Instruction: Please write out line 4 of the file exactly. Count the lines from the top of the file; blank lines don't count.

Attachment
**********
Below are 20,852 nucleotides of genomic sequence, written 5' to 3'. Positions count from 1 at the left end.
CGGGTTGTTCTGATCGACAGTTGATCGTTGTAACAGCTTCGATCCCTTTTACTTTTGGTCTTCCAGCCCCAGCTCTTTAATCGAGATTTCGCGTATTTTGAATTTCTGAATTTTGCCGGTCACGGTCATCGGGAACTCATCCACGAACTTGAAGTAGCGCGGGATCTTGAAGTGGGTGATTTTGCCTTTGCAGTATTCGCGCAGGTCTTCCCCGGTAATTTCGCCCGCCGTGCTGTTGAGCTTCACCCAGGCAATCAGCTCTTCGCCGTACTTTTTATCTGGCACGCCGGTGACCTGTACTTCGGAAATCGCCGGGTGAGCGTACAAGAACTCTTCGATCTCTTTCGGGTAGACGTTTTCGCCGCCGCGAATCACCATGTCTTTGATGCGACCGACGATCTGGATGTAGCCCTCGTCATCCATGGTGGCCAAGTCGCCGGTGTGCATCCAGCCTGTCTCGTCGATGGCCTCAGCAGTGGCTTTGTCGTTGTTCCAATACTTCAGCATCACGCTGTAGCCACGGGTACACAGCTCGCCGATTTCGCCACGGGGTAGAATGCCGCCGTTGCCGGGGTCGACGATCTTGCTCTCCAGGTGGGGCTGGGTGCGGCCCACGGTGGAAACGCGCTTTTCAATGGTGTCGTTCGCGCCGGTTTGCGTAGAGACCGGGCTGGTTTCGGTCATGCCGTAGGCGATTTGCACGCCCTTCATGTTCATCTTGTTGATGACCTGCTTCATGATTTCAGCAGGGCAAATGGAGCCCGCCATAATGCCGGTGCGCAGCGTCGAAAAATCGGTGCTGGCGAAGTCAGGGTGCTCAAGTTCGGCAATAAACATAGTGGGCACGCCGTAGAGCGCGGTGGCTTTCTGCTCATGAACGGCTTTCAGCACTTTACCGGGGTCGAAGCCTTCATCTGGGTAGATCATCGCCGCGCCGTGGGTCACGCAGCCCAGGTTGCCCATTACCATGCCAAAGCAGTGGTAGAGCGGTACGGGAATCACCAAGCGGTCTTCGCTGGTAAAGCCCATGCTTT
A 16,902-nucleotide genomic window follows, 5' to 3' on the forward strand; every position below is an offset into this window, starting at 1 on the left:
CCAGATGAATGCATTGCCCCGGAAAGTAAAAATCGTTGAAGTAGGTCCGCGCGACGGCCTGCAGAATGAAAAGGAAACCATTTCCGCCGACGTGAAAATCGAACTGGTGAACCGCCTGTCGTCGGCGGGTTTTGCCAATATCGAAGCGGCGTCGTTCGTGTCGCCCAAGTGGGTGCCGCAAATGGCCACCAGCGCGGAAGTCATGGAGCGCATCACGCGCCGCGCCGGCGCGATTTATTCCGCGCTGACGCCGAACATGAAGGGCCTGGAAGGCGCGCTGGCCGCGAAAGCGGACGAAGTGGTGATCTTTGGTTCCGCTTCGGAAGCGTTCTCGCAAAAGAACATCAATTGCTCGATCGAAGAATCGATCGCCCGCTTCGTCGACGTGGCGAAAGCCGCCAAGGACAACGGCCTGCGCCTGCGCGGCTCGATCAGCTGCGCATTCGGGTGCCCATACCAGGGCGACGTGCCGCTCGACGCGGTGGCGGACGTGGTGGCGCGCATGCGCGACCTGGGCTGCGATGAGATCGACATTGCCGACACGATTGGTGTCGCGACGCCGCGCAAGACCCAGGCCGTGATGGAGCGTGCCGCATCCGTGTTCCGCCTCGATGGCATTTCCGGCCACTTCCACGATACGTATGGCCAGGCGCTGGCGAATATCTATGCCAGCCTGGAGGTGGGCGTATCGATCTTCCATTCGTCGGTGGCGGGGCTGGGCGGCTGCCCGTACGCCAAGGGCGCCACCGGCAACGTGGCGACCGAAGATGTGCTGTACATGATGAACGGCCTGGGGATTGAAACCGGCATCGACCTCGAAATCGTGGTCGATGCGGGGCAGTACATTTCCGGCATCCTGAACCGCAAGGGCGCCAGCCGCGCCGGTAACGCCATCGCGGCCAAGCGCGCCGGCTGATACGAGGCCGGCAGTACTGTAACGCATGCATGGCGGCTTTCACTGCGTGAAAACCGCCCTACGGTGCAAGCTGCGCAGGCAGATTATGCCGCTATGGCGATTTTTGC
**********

CCAGATGAATGCATTGCCCCGGAAAGTAAAAATCGTTGAAGTAGGTCCGCGCGACGGCCTGCAGAATGAAAAGGAAACCATTTCCGCCGACGTGAAAATCGAACTGGTGAACCGCCTGTCGTCGGCGGGTTTTGCCAATATCGAAGCGGCGTCGTTCGTGTCGCCCAAGTGGGTGCCGCAAATGGCCACCAGCGCGGAAGTCATGGAGCGCATCACGCGCCGCGCCGGCGCGATTTATTCCGCGCTGACGCCGAACATGAAGGGCCTGGAAGGCGCGCTGGCCGCGAAAGCGGACGAAGTGGTGATCTTTGGTTCCGCTTCGGAAGCGTTCTCGCAAAAGAACATCAATTGCTCGATCGAAGAATCGATCGCCCGCTTCGTCGACGTGGCGAAAGCCGCCAAGGACAACGGCCTGCGCCTGCGCGGCTCGATCAGCTGCGCATTCGGGTGCCCATACCAGGGCGACGTGCCGCTCGACGCGGTGGCGGACGTGGTGGCGCGCATGCGCGACCTGGGCTGCGATGAGATCGACATTGCCGACACGATTGGTGTCGCGACGCCGCGCAAGACCCAGGCCGTGATGGAGCGTGCCGCATCCGTGTTCCGCCTCGATGGCATTTCCGGCCACTTCCACGATACGTATGGCCAGGCGCTGGCGAATATCTATGCCAGCCTGGAGGTGGGCGTATCGATCTTCCATTCGTCGGTGGCGGGGCTGGGCGGCTGCCCGTACGCCAAGGGCGCCACCGGCAACGTGGCGACCGAAGATGTGCTGTACATGATGAACGGCCTGGGGATTGAAACCGGCATCGACCTCGAAATCGTGGTCGATGCGGGGCAGTACATTTCCGGCATCCTGAACCGCAAGGGCGCCAGCCGCGCCGGTAACGCCATCGCGGCCAAGCGCGCCGGCTGATACGAGGCCGGCAGTACTGTAACGCATGCATGGCGGCTTTCACTGCGTGAAAACCGCCCTACGGTGCAAGCTGCGCAGGCAGATTATGCCGCTATGGCGATTTTTGC